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Explaining Sea Level Rise In Northeast Presents A Scientific Challenge

Scituate residents walk along the beach in Scituate, as workers replace the aging seawall. Recent studies estimate that the sea level could rise in New England by 2 to 7 feet by the end of the century – a result of climate change that would drive more storms and flooding and put thousands of homes and businesses at risk.
Lauren Owens Lambert/GroundTruth

State and local officials are gathering today to discuss the impacts of rising sea levels on Massachusetts’ South Shore. But just what should they be planning for?

Sea level is expected to rise at least one to three feet this century. There’s concern that New England could see far more than that, but the science behind such predictions is rapidly evolving.

On a crisp fall afternoon, Magdalena Andres searched a dock in Woods Hole, on Cape Cod, for the source of some of the data at the heard of this debate. An oceanographer at Woods Hole Oceanographic Institution, Andres has worked with tide gauge data for years, but she’s never actually visited one … until now.

“Okay, so we found it. We found it! Okay,” she said, grinning and then settling herself. “This gauge has been measuring sea level since the early 1930s, and in that time, sea level here has risen something like 10 inches or so.”

Tide gauges around the world show that sea level is rising, and the pace is accelerating. At a minimum, sea levels are expected to rise another one to three feet this century. But here’s the catch: that’s a long-term, global average.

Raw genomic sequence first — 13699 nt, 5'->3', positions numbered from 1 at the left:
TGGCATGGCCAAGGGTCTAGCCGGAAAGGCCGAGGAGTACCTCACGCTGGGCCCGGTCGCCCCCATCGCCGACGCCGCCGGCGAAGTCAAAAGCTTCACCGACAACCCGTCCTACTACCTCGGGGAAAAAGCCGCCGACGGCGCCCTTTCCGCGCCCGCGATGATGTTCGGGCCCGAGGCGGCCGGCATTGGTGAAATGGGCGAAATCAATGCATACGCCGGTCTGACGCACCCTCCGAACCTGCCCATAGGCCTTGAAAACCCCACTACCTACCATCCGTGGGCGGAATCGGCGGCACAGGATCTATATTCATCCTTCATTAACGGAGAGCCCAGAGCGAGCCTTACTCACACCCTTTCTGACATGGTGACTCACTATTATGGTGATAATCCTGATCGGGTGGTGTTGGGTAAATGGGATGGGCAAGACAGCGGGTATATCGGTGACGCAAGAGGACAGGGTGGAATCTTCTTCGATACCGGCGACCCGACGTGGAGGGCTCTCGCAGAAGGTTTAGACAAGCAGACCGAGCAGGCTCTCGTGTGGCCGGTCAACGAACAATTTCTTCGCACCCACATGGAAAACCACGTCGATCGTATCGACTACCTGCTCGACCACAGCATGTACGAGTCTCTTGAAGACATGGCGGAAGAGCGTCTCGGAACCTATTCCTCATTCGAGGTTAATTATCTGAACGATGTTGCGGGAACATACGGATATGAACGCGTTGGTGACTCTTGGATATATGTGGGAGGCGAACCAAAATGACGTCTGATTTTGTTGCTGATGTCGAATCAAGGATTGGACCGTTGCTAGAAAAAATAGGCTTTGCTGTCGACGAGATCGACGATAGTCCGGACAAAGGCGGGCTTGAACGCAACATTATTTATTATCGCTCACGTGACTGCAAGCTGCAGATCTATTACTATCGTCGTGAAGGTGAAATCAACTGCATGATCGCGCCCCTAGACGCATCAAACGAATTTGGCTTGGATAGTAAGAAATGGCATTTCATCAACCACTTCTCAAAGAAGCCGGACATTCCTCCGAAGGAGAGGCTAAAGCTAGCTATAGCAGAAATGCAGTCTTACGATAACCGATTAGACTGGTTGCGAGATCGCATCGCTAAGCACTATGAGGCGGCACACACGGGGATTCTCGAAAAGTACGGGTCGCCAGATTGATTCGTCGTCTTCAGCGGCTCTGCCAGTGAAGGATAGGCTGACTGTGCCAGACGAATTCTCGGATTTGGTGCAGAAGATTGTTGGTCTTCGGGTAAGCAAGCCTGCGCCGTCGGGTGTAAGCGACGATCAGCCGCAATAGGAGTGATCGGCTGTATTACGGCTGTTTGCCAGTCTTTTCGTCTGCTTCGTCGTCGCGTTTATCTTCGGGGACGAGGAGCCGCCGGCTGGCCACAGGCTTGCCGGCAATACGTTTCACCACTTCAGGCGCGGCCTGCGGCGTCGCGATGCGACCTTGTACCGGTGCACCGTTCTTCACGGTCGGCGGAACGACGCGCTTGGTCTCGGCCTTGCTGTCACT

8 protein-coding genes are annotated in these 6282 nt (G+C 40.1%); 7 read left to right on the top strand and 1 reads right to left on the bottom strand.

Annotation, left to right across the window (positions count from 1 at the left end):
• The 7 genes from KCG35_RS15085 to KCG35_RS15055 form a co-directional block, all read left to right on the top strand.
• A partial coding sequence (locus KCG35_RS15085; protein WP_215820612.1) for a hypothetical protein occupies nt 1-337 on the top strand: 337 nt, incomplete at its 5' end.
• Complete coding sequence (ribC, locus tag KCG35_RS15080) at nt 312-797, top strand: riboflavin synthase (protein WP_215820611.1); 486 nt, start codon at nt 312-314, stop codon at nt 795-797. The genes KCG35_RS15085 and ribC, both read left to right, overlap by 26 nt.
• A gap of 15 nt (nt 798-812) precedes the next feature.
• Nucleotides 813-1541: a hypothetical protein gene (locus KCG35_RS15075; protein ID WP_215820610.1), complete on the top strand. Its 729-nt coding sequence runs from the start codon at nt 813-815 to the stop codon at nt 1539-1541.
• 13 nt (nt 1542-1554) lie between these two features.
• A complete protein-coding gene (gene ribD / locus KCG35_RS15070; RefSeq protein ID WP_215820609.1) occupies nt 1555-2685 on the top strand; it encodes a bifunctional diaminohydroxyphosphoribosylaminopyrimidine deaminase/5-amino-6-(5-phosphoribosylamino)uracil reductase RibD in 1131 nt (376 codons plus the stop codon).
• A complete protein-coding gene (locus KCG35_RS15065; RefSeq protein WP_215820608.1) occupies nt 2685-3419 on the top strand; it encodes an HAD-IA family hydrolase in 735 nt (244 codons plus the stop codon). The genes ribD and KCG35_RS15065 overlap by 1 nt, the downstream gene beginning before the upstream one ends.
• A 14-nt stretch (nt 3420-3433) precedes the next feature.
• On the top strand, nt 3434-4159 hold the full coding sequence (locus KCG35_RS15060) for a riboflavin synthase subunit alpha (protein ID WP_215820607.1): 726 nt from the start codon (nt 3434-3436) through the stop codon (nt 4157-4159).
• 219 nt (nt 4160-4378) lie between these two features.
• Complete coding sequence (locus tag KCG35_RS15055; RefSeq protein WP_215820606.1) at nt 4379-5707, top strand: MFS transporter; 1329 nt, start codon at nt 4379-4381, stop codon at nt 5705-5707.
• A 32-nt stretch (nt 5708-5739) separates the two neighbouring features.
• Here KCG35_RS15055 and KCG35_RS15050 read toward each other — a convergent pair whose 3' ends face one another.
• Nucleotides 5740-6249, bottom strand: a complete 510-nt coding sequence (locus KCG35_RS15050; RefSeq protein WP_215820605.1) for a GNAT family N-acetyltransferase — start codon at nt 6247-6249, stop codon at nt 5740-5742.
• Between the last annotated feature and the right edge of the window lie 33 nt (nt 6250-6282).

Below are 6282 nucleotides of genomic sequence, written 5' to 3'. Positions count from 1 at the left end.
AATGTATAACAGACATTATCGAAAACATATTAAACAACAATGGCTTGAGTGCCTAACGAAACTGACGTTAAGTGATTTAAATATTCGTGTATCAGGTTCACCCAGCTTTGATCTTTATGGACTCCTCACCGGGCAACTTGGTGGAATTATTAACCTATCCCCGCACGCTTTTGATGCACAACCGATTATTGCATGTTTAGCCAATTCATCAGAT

What property owners and local officials need to know is what’s going to happen right here, in the next ten or twenty years. That can be very different, and much harder to nail down. 

“From year to year, things vary. And spatially, things vary,” explained Andres. “That’s because the ocean isn’t just like a bathtub that is slowly filling up with water, or where the water is getting warmer so it’s expanding uniformly.”

The northeast coast is a prime example. In 2012, scientists reported something unusual happening between North Carolina’s Cape Hatteras and Newfoundland, Canada. Sea level rise along this stretch of coast was accelerating at three to four times the global average. They called it a hotspot.

Four years later, things have changed.

“I think it might have been a hotspot of sea level rise in 2012 or 2010,” Andres said. “But it feels like the rest of the world has caught up.”

What’s actually happened is that sea levels along the New England coast have dropped back to meet the global average. Like most things in the natural world, sea level rise doesn’t necessarily follow a straight line. It bounces up and down from year to year, some places more than others.

In Woods Hole, and across the northeast, those bounces can be as big as five centimeters – two inches – in a given year. It may not seem like much, but it dwarfs the three or so millimeters per year of global rise caused by warming oceans and melting glaciers.

It seems the northeast may not be a hotspot for sea level rise as much as it’s a hotspot for sea level variability. The question is: why?

Some oceanographers point the finger at changes in the Gulf Stream, caused by a “pool” of fresh water in the North Atlantic coming from Greenland’s melting ice sheets.